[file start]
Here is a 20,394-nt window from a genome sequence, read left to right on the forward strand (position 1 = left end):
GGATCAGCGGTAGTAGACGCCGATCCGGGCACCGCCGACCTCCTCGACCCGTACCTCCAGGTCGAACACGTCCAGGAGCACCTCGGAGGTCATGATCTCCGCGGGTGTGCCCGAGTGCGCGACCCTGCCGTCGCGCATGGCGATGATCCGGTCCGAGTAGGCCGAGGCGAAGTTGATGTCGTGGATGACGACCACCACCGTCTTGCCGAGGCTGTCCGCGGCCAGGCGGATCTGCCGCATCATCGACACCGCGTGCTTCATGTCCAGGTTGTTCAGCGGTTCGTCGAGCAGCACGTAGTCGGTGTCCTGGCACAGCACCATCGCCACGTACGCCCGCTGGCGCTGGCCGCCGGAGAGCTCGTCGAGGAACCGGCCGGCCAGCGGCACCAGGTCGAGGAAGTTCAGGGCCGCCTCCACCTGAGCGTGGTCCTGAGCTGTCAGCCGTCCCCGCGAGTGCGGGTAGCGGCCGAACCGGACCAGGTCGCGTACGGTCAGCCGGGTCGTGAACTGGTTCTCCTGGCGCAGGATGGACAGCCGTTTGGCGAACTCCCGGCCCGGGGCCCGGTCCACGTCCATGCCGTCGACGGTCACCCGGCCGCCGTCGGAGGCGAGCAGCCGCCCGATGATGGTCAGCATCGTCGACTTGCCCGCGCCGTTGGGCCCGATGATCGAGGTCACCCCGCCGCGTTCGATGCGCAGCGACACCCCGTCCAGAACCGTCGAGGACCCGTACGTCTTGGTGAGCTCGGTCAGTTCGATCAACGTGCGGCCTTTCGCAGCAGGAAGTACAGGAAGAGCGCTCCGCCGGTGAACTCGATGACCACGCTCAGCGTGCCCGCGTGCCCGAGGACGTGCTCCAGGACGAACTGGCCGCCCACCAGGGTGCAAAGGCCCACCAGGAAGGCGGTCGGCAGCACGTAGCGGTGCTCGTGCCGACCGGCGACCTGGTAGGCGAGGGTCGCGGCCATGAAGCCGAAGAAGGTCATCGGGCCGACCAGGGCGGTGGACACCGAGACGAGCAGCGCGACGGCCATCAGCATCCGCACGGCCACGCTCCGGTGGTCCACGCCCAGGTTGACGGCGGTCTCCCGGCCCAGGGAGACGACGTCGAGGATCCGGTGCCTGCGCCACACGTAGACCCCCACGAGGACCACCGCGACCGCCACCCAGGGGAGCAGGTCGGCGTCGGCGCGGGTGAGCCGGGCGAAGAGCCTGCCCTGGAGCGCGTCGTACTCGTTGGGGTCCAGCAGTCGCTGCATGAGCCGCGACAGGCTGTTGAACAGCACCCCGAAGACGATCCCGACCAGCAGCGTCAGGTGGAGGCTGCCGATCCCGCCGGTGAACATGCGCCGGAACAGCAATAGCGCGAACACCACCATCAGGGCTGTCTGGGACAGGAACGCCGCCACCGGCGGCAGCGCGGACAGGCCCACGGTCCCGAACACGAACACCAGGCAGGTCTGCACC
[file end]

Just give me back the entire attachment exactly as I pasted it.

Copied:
Here is a 20,394-nt window from a genome sequence, read left to right on the forward strand (position 1 = left end):
GGATCAGCGGTAGTAGACGCCGATCCGGGCACCGCCGACCTCCTCGACCCGTACCTCCAGGTCGAACACGTCCAGGAGCACCTCGGAGGTCATGATCTCCGCGGGTGTGCCCGAGTGCGCGACCCTGCCGTCGCGCATGGCGATGATCCGGTCCGAGTAGGCCGAGGCGAAGTTGATGTCGTGGATGACGACCACCACCGTCTTGCCGAGGCTGTCCGCGGCCAGGCGGATCTGCCGCATCATCGACACCGCGTGCTTCATGTCCAGGTTGTTCAGCGGTTCGTCGAGCAGCACGTAGTCGGTGTCCTGGCACAGCACCATCGCCACGTACGCCCGCTGGCGCTGGCCGCCGGAGAGCTCGTCGAGGAACCGGCCGGCCAGCGGCACCAGGTCGAGGAAGTTCAGGGCCGCCTCCACCTGAGCGTGGTCCTGAGCTGTCAGCCGTCCCCGCGAGTGCGGGTAGCGGCCGAACCGGACCAGGTCGCGTACGGTCAGCCGGGTCGTGAACTGGTTCTCCTGGCGCAGGATGGACAGCCGTTTGGCGAACTCCCGGCCCGGGGCCCGGTCCACGTCCATGCCGTCGACGGTCACCCGGCCGCCGTCGGAGGCGAGCAGCCGCCCGATGATGGTCAGCATCGTCGACTTGCCCGCGCCGTTGGGCCCGATGATCGAGGTCACCCCGCCGCGTTCGATGCGCAGCGACACCCCGTCCAGAACCGTCGAGGACCCGTACGTCTTGGTGAGCTCGGTCAGTTCGATCAACGTGCGGCCTTTCGCAGCAGGAAGTACAGGAAGAGCGCTCCGCCGGTGAACTCGATGACCACGCTCAGCGTGCCCGCGTGCCCGAGGACGTGCTCCAGGACGAACTGGCCGCCCACCAGGGTGCAAAGGCCCACCAGGAAGGCGGTCGGCAGCACGTAGCGGTGCTCGTGCCGACCGGCGACCTGGTAGGCGAGGGTCGCGGCCATGAAGCCGAAGAAGGTCATCGGGCCGACCAGGGCGGTGGACACCGAGACGAGCAGCGCGACGGCCATCAGCATCCGCACGGCCACGCTCCGGTGGTCCACGCCCAGGTTGACGGCGGTCTCCCGGCCCAGGGAGACGACGTCGAGGATCCGGTGCCTGCGCCACACGTAGACCCCCACGAGGACCACCGCGACCGCCACCCAGGGGAGCAGGTCGGCGTCGGCGCGGGTGAGCCGGGCGAAGAGCCTGCCCTGGAGCGCGTCGTACTCGTTGGGGTCCAGCAGTCGCTGCATGAGCCGCGACAGGCTGTTGAACAGCACCCCGAAGACGATCCCGACCAGCAGCGTCAGGTGGAGGCTGCCGATCCCGCCGGTGAACATGCGCCGGAACAGCAATAGCGCGAACACCACCATCAGGGCTGTCTGGGACAGGAACGCCGCCACCGGCGGCAGCGCGGACAGGCCCACGGTCCCGAACACGAACACCAGGCAGGTCTGCACC